SPRAYFOAM Professional - Summer 2013 - (Page 16)

SAFETY FIRST EFFECT OF VENTILATION RATES ON APPLICATOR EXPOSURE DURING SPF APPLICATION CPI PROVIDES UPDATE ON RESEARCH PROJECT BY HEATHER PALFREY, MANAGER, ENVIRONMENTAL, HEALTH & SAFETY AMERICAN CHEMISTRY COUNCIL, CENTER FOR THE POLYURETHANES INDUSTRY I ndustrial hygiene air monitoring was conducted in support of the Center for the Polyurethanes Industry (CPI) SPF Ventilation Research Project. The research plan for this project was detailed in SPFA’s Fall 2012 SPRAYFOAM Professional magazine. The purpose of this research is to evaluate the impact of changes in ventilation rates on the concentration of chemical vapors and particulates emitted during SPF application. This research consists of three phases: 1) Testing of spray equipment and generic formulations; 2) Monitoring chemical emissions during SPF application under controlled environmental conditions; and 3) Conducting field testing to verify Phase 2 results. Click here to read more about the project phases: www.nxtbook.com/nxtbooks/naylor/SPFQ0312/index. php#/16 Emissions from three SPF formulations were evaluated: a low density (1/2-pound) high pressure SPF, a mediumdensity (2-pound) high pressure SPF, and a low-pressure, two-component SPF kit. These three generic formulations were developed in Phase 1 of the project to be representative of formulations currently available in the SPF marketplace. and fire retardant were measured during the experiment. Below is research finding on MDI and pMDI. RESEARCH FINDINGS FOR MDI AT 10.4 ACH As shown in Figure 1 the concentrations of 4,4’-methylene bisphenyl isocyanate (4,4’-MDI) were detected during spraying of both the low and medium density SPF formulations (0.011 to 0.037 parts per million or ppm), but not during spraying of the kit formulation (0.0012 to 0.004 ppm). The concentrations of 4,4’-MDI, 2,4’-MDI, and polymeric MDI (pMDI) were highest during spraying of the medium density formulation, next highest during spraying of the low density formulation, and lowest during spraying of the kit formulation. PHASE 2 UPDATE The test chamber was approximately 8’ x 8’ x 8’ with a ventilation rate of 85 cubic feet per minute, or 10.4 air changes per hour (ACH) assuming perfect air mixing. Air flow was perpendicular to the worker and the spray application. The worker applying each SPF formulation wore portable sampling pumps with the sampling media placed in the vicinity of the worker’s breathing zone. Area samples were located several feet behind the applicator, at a height of approximately 6.5 feet. After approximately 15 minutes of spray time, the applicator exited the test chamber and the personal and area samples were retrieved. The sprayed cardboard inserts were left inside the test chamber. A second set of “post-spray” area samples were collected for one hour beginning 30 minutes after spraying stopped. After the second set of area samples were completed, the sprayed cardboard inserts were removed and the test chamber was allowed to purge for two hours before starting another test run. A total of four runs were completed across two days for each of the three generic SPF formulations. The spray applicator’s exposure and room concentrations of MDI, pMDI, amine catalyst, blowing agent, 16 SPRAYFOAM PROFESSIONAL | Summer 2013 Figure 1: 2,4-MDI and 4,4–MDI (Average of 4 sessions 15 min/session at 10.4 ACH) Figure 2: pMDI (Average of 4 sessions - 15 min/session at 10.4 ACH) http://www.nxtbook.com/nxtbooks/naylor/SPFQ0312/index http://www.naylornetwork.com/spfa/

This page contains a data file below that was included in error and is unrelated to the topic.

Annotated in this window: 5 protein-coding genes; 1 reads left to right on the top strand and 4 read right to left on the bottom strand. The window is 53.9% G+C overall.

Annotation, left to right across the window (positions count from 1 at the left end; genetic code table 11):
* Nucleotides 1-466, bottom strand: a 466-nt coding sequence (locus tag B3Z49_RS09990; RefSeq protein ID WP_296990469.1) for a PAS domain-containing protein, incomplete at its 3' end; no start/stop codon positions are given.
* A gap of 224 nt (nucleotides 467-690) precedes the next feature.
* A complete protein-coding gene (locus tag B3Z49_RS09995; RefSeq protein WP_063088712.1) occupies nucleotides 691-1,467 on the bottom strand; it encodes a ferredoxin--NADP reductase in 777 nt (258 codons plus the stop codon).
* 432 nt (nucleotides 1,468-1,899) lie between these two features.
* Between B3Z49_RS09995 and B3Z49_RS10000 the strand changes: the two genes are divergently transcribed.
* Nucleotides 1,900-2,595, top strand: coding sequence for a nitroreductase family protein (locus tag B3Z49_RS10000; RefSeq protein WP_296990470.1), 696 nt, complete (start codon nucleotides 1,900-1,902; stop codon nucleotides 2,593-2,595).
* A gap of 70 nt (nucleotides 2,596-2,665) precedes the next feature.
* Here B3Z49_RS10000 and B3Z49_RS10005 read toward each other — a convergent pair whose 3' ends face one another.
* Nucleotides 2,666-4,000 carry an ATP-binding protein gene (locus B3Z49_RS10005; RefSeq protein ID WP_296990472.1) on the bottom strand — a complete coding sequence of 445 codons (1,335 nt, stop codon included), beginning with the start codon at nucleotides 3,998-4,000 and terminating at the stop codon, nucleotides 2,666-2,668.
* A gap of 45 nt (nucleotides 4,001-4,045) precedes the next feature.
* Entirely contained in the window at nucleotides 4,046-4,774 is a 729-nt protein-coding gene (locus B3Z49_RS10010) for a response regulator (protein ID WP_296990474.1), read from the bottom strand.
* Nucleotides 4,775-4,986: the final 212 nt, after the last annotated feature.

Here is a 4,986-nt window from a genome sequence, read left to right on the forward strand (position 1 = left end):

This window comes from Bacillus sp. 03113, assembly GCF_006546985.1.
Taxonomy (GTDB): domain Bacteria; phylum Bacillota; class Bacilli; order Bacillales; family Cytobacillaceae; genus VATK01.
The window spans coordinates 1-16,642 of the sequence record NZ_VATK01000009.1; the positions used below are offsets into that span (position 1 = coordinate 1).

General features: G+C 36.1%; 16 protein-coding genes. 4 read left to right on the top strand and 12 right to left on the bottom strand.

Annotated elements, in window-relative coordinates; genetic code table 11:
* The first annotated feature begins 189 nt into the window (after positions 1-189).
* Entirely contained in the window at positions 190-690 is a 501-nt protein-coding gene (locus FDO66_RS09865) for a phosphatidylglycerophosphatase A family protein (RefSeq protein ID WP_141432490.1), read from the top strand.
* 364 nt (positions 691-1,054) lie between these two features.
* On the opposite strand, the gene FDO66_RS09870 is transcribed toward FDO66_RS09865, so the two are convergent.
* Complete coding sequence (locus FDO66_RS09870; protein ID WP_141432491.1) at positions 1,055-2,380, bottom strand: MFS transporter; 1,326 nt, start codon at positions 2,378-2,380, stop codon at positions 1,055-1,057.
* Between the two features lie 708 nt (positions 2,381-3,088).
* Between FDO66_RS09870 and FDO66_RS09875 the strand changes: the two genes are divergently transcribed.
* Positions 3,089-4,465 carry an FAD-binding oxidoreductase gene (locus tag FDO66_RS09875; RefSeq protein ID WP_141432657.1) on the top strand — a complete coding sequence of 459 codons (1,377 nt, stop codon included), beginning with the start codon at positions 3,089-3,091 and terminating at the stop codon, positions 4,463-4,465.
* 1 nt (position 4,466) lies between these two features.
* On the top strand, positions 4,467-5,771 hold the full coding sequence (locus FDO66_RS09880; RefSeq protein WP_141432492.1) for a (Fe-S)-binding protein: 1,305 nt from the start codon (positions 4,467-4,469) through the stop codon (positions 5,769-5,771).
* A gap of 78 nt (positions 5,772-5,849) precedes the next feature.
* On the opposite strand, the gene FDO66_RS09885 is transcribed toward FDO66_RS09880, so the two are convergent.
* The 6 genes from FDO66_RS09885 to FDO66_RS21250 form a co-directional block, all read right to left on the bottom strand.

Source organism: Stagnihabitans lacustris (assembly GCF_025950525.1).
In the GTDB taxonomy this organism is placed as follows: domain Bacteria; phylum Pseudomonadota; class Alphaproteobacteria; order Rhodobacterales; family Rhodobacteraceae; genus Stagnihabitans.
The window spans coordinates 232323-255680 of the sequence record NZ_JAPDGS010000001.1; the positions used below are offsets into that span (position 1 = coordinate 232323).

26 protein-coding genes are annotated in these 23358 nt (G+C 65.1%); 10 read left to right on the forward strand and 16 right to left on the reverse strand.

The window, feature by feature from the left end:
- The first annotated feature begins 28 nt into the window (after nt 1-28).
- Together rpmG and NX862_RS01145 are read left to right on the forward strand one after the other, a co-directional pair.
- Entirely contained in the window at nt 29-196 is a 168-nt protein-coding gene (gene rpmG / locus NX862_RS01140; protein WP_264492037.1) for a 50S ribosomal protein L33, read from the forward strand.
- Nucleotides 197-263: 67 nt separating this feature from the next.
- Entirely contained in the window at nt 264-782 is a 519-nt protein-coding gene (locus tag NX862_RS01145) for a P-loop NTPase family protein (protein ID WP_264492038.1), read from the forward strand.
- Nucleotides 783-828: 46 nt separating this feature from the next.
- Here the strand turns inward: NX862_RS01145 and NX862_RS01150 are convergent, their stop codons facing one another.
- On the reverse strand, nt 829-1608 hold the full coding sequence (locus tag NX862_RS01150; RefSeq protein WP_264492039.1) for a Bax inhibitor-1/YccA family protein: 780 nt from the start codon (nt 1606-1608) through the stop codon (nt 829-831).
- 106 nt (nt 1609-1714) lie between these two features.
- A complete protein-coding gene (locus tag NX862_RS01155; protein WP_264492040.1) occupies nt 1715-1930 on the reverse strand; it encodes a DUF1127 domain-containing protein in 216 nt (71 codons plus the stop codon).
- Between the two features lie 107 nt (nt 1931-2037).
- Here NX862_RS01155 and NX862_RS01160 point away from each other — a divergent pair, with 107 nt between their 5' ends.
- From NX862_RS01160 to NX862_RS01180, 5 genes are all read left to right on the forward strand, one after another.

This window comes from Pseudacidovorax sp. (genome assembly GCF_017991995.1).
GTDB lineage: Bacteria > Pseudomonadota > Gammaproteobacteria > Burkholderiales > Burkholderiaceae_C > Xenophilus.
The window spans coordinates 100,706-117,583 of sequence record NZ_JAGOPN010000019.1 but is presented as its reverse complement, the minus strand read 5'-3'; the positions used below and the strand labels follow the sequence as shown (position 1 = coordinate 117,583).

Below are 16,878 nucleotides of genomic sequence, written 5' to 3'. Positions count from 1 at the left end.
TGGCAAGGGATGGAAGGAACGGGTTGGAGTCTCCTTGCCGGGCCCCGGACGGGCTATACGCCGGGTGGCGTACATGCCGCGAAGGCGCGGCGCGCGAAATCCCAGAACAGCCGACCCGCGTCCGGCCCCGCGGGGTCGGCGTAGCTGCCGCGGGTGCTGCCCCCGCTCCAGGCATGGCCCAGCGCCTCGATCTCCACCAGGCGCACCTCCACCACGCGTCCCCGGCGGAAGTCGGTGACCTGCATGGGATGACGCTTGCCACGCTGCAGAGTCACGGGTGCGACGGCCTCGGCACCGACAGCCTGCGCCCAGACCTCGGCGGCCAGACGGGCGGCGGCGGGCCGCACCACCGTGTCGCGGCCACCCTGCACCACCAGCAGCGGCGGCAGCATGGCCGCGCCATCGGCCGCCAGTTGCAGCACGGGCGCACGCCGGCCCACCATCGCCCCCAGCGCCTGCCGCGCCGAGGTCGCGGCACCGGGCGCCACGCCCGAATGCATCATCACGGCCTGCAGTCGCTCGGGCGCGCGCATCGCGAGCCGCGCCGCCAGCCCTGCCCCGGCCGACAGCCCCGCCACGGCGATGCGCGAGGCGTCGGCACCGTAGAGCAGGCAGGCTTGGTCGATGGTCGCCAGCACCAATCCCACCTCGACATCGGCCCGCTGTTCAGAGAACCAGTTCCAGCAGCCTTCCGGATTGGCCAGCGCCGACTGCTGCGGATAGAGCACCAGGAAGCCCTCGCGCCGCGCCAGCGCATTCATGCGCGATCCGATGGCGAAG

Table of Contents for the Digital Edition of SPRAYFOAM Professional - Summer 2013

Executive Director's Corner- The Hose to Nowhere
President's Post - Feast, Famine ...& Friends!
Foam Business News
Safety First - Effect of Ventilation Rates on Applicator Exposure During SPF Application
Checklist - How to Reduce Exposures During SPF Application
Legislative Update - The Immigration Reform and Construction
Behind The Foam - Rob Tollen and George Tollen: Selling a Product They Believe In
Speaking Sensibly
2013 SPFA Contractor Awards
Ask the Expert - Perfecting Your Masking and Trimming
Upcoming Events
Index of Advertisers

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